Wednesday, March 31, 2010

Holy Week in Guatemala in Living Color

These long, extraordinary colorful carpets so traditional in the Guatemalan popular culture, are deeply rooted from times no one can remember. They are probably the most notorious example to describe the magic religious and cultural syncretism prevalent throughout the country in our days.
The origin of these ephemeral works of art is related to two different sources: 
Carpets in San Lucas Toliman, Solola and San Cristobal, Sacatepequez
1. The Meso America ancient civilizations used to make carpets for ceremonial purposes with pine needles, flowers, seeds, and feathers of birds considered precious, like quetzales, scarlet macaws, and hummingbirds.
Carpets in San Pedro La Laguna and Santiago Atitlan, Solola
2. The Spanish influence, specifically from the Canary Islands, homeland of Pedro de Betancur who was part of the Franciscan Order, the main evangelists during the colonial times.
Carpet made with coffee beans in different stages
That mixed origin combined with the Guatemalan historical development, around the Centuries XVII and XVIII brought to life a new tendency, full of symbolism and different elements. That is why the Guatemalan carpets, made mostly of dyed sawdust, flowers, seeds, fruits, and bread, have become the symbol par excellence to define the Guatemalan syncretism.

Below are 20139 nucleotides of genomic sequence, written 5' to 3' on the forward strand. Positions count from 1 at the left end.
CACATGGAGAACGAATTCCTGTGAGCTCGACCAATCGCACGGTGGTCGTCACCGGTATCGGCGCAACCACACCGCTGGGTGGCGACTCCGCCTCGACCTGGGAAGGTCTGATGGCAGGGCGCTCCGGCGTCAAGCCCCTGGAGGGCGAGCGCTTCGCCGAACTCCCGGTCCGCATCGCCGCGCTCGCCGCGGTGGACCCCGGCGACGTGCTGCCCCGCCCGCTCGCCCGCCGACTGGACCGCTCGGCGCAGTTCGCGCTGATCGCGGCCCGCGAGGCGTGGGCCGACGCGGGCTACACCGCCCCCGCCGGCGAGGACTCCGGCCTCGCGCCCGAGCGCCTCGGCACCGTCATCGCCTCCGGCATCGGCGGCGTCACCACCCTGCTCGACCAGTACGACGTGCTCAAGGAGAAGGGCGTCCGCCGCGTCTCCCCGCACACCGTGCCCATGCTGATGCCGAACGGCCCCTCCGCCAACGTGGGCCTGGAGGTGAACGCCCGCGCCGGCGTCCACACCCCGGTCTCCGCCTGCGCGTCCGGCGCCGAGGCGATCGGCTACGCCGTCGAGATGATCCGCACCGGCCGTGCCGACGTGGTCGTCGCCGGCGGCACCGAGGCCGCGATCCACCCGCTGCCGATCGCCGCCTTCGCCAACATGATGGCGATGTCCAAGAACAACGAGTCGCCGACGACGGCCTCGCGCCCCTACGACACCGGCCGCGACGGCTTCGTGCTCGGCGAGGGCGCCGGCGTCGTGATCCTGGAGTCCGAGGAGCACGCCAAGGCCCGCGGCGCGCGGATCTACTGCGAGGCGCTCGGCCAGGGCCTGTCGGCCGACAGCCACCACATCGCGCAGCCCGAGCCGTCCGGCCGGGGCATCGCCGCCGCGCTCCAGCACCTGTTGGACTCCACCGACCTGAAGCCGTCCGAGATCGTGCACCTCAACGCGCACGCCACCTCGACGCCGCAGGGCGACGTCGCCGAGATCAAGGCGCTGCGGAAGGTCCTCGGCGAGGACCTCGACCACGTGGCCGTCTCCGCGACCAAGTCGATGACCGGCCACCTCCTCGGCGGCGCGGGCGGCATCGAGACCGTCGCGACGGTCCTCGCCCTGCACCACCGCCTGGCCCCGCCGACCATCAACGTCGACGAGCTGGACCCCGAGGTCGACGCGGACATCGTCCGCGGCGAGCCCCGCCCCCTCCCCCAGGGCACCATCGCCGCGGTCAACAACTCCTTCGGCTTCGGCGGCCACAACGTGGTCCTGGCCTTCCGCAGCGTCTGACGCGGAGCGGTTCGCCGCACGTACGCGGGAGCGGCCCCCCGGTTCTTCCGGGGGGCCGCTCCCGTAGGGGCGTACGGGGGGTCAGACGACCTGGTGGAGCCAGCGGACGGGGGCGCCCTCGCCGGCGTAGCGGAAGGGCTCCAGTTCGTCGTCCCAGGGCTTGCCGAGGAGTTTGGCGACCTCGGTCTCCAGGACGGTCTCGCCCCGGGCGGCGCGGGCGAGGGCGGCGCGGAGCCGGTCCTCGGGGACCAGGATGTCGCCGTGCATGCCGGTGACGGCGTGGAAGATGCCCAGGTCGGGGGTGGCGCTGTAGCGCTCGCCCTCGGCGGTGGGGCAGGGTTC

Carpet made with pine needles and fresh mangoes
The carpets are made by residents, friends, and families along processional routes. They are offered up as a sacrifice in anticipation of the procession that will destroy them by marching through the painstaking and fantastic creations. 
Carpet made with a combination of flowers, fresh fruits, and bread
Size and complexity depends largely on the size of your workforce and the amount of money raised to buy materials. Also carpets made by children are usually smaller and not as elaborate - but just as beautiful! 
Carpet made with dyed sawdust, and border details with corozo  and purple estaticia flowers
I cannot tell you how many cities, towns, and villages participate in this ritual but I know it is quite widespread all over Guatemala.
Carpet and procession in Villa Nueva, Guatemala
When one procession has gone by, a clean-up crew follows removing the remains. Almost immediately, residents may begin to build yet another carpet in anticipation of the next procession later that day or the next. 

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